Figure 3: Example of Terms for a Closed-End Lease Agreement
Source: Expedition Leasing
In addition, most states levy a personal tax on leased vehicles and compel drivers to register their vehicles. Many states require periodic vehicle and emissions inspections. Just as traditional car purchasers do, lessees must make and stay current on these taxes and other payments. The tax payments are based on a percentage of the vehicle’s value.
The two main components of a closed-lease monthly payment are: 1) an amount to cover the vehicle’s projected decline in value over the lease term; and 2) the rent charge, which is similar to interest on a loan.
Other Closed-End Lease Considerations and Details
Even though car dealers and/or auto finance companies are the lessors and actually own the vehicle in a closed-end lease transaction, shield laws in place in most U.S. states prevent a victim of a crash involving a leased vehicle to sue the “deep-pocketed” lessor. Instead, any liability rests with the lessee of the car and with that driver’s insurance company.
Taking out a closed-end lease can make even more sense for a self-employed worker in the U.S. who files business income and expenses with the IRS on Schedule C. The IRS allows deductibility of lease expenses for such filers.
For example, if an individual were to take out a closed-end vehicle lease with required monthly payments of $600 and uses the car 60% of the time for business and 40% for personal reasons, this individual can deduct $360 ($600 times 60%) of monthly lease expenses.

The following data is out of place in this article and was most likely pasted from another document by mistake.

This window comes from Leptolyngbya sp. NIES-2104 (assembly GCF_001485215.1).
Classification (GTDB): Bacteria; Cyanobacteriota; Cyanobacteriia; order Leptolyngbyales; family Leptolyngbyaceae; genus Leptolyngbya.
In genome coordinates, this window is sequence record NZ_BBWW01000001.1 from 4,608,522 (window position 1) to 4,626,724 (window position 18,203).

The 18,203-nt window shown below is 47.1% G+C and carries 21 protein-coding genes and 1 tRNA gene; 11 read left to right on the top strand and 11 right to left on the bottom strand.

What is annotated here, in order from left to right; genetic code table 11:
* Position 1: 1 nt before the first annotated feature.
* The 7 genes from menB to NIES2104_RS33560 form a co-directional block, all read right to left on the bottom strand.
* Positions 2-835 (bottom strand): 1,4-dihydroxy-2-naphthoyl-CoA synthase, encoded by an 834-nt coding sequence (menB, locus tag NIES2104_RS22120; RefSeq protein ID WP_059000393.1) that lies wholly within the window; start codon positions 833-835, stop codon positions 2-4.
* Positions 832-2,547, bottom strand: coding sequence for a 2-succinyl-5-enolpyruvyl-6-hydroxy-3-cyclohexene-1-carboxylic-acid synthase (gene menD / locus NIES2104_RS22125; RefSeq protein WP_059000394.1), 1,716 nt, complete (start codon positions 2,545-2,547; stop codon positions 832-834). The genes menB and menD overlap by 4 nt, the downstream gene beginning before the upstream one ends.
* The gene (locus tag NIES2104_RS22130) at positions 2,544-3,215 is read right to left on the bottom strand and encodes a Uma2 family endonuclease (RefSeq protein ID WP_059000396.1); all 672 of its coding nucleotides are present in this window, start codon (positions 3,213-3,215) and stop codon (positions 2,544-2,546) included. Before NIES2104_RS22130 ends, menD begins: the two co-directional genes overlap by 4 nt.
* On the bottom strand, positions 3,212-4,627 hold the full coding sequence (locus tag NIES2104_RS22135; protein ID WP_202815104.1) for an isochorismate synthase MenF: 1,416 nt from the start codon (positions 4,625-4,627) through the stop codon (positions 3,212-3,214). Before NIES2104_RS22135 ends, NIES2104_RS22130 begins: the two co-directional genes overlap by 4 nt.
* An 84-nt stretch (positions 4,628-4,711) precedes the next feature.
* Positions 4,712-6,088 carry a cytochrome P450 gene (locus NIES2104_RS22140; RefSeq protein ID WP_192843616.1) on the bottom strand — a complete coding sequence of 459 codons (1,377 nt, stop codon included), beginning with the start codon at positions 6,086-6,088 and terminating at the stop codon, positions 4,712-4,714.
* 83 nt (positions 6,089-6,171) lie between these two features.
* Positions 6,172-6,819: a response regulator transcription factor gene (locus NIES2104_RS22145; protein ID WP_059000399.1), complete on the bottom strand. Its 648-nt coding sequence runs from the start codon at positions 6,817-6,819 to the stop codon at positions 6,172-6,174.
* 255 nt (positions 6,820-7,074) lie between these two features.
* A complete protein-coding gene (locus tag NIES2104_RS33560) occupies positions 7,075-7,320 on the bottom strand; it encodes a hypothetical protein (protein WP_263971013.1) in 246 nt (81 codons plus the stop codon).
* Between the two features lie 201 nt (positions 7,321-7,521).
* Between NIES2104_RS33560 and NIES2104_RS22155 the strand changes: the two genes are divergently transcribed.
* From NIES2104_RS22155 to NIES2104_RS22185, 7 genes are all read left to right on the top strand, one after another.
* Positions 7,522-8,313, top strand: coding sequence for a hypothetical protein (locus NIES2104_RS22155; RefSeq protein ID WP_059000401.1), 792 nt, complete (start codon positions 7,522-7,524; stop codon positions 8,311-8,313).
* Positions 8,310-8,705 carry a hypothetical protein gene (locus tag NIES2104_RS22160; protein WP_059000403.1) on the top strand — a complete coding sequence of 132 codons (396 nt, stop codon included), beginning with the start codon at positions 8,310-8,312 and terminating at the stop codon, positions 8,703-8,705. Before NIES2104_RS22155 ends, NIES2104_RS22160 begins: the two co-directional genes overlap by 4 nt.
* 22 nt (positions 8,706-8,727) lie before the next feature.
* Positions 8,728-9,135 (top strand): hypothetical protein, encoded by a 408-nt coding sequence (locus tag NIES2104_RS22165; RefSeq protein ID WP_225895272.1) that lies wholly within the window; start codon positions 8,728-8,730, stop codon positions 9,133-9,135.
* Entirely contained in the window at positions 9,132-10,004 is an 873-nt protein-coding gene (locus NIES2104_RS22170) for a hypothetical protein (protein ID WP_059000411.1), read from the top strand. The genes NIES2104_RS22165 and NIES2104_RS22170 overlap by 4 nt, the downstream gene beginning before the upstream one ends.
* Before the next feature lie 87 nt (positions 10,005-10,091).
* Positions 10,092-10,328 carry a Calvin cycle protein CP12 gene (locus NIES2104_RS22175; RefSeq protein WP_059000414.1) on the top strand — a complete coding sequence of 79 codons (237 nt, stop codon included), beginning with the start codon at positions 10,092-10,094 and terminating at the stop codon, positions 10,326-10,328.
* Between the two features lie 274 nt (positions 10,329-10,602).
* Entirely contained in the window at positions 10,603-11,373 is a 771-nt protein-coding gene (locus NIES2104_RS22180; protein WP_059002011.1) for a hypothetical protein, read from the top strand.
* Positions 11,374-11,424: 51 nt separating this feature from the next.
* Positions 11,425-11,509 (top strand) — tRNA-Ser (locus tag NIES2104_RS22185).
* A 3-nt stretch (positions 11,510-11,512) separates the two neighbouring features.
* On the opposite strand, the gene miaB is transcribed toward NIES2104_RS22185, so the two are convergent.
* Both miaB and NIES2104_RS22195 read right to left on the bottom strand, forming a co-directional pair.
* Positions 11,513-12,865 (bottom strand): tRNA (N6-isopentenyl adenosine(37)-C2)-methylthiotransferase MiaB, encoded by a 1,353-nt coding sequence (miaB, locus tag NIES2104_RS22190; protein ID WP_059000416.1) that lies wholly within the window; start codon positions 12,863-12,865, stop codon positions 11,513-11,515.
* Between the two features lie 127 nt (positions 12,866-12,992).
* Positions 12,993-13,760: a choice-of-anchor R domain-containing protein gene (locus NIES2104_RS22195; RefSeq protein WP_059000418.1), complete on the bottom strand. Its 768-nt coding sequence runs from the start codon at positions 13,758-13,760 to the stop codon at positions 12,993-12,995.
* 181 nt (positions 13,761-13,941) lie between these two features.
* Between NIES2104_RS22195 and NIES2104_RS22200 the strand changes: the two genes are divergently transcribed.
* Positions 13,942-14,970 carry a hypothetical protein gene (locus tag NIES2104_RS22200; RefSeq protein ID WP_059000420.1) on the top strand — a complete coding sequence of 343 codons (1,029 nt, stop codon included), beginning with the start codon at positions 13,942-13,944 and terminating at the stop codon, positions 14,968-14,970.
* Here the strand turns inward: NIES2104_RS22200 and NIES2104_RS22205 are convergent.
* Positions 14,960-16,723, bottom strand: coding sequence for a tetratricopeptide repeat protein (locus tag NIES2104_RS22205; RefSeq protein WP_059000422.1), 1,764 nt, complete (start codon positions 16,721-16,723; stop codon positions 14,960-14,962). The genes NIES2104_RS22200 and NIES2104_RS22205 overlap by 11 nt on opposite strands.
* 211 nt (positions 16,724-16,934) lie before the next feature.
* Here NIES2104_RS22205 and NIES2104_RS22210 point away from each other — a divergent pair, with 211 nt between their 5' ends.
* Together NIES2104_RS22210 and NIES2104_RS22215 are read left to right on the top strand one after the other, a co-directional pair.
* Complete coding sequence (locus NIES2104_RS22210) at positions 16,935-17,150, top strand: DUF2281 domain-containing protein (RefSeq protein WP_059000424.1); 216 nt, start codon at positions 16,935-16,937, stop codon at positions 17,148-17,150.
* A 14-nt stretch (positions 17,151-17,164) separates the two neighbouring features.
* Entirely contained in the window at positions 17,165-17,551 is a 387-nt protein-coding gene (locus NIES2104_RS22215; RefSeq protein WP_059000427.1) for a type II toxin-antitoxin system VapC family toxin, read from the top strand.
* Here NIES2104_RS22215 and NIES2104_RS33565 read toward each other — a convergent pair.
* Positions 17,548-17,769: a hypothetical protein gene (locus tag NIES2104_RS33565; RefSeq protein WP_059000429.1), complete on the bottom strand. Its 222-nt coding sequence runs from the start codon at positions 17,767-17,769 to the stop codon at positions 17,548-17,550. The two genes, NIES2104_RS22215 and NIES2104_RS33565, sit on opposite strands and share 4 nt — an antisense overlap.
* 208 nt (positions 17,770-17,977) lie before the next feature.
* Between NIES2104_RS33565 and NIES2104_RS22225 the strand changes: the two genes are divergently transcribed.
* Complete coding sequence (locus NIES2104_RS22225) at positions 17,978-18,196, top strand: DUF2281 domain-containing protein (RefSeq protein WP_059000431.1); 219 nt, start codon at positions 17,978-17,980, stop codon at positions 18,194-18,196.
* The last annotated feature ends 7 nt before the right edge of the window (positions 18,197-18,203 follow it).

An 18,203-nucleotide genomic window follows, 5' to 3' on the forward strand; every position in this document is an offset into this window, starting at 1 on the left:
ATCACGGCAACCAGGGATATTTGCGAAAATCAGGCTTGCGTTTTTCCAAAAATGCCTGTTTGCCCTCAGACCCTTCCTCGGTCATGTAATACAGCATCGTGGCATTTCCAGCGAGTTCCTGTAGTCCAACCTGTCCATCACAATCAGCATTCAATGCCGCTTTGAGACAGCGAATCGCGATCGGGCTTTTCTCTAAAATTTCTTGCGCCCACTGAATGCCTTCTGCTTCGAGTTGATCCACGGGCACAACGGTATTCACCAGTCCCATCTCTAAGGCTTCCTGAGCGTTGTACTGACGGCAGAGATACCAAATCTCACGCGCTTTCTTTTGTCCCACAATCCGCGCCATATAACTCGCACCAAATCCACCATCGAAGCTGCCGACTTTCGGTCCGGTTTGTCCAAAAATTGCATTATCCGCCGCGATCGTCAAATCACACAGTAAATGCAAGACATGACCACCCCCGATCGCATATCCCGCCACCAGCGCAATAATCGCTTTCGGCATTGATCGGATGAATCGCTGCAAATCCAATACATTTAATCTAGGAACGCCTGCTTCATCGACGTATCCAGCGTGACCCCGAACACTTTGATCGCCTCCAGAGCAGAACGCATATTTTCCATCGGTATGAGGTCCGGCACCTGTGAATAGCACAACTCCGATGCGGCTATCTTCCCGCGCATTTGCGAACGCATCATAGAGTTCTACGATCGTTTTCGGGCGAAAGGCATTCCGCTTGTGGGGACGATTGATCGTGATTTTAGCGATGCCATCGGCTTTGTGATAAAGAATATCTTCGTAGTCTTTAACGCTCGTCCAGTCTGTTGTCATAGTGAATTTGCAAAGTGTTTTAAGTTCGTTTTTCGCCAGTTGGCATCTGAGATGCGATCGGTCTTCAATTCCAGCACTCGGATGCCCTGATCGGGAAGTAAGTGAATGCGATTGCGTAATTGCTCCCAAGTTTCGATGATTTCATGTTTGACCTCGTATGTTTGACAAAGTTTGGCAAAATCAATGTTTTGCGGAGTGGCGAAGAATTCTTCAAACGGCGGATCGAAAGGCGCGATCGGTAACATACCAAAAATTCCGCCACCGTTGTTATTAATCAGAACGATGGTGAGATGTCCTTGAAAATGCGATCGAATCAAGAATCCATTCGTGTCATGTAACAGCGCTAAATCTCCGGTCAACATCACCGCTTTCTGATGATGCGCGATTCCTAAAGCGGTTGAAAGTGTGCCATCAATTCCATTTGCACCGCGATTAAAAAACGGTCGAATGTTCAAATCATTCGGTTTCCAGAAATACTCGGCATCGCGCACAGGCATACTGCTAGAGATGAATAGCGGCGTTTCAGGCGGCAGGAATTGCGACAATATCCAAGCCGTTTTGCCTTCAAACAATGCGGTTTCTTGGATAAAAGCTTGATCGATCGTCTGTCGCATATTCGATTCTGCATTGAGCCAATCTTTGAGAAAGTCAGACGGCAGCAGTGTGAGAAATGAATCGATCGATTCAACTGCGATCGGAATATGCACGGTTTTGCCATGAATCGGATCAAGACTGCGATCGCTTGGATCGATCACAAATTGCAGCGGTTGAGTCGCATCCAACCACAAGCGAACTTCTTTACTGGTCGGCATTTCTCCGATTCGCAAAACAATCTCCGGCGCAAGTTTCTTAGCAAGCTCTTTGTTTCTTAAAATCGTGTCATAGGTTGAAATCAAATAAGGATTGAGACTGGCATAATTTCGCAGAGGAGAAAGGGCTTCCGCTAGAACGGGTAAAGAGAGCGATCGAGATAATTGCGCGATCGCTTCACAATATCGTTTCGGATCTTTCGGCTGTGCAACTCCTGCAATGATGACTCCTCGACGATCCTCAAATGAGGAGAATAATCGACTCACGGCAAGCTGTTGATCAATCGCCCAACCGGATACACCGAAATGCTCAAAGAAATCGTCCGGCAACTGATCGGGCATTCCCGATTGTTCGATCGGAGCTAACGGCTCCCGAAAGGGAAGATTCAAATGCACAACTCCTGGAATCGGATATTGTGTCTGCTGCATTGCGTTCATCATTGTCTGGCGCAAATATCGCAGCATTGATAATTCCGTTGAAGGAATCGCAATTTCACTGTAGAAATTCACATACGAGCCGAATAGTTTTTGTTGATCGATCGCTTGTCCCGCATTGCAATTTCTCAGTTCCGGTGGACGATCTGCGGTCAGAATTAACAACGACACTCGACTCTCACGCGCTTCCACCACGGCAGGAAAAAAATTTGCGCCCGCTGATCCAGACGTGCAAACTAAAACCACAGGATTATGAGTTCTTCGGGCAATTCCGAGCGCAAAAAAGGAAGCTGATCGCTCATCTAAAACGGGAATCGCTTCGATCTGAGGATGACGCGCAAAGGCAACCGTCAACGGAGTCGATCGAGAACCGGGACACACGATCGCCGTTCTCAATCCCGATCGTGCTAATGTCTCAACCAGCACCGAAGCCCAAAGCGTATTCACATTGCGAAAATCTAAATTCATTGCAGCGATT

Closed-end leases are used for assets which are expected to depreciate. As a result, such structures are not used for the acquisition of raw land or real estate.
Open-End Leases: Mostly Used by Commercial Customers
A second type of lease utilized for vehicle leasing is an open-ended lease, a more flexible financing structure that frequently better fits the needs of commercial or fleet customers than individuals. Fleet customers that may need to use the vehicles for an indeterminant time frame appreciate the less specific terms entailed with such a financing option.
In an open-ended lease, also termed a finance lease, the lessee assumes all risks related to the price depreciation of the vehicle. Specifically, the lessee, at the conclusion of the lease agreement, must make a balloon payment to the lessor equal to the difference between the assumed residual value of the vehicle listed in the lease terms and its actual fair market value.
A positive aspect of the usual open-end lease is the absence of any set mileage limitations during the course of the accord (although high mileage would be reflected in the magnitude of the required balloon payment noted just above).
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Pros and Cons of a Closed-End Lease
|Not required to purchase the vehicle
|Extra fees for exceeding mileage limits
|Excessive depreciation does not affect you
|Charges for wear and tear at end of lease
Which One is Best for You?
If you are unsure whether you want to own the car after your lease term is up, consider a closed-end lease for the freedom it provides in this area.
However, if the fees that it can come with are not your cup of tea and you’re comfortable with owning the vehicle after the term is up, choose an open-ended lease.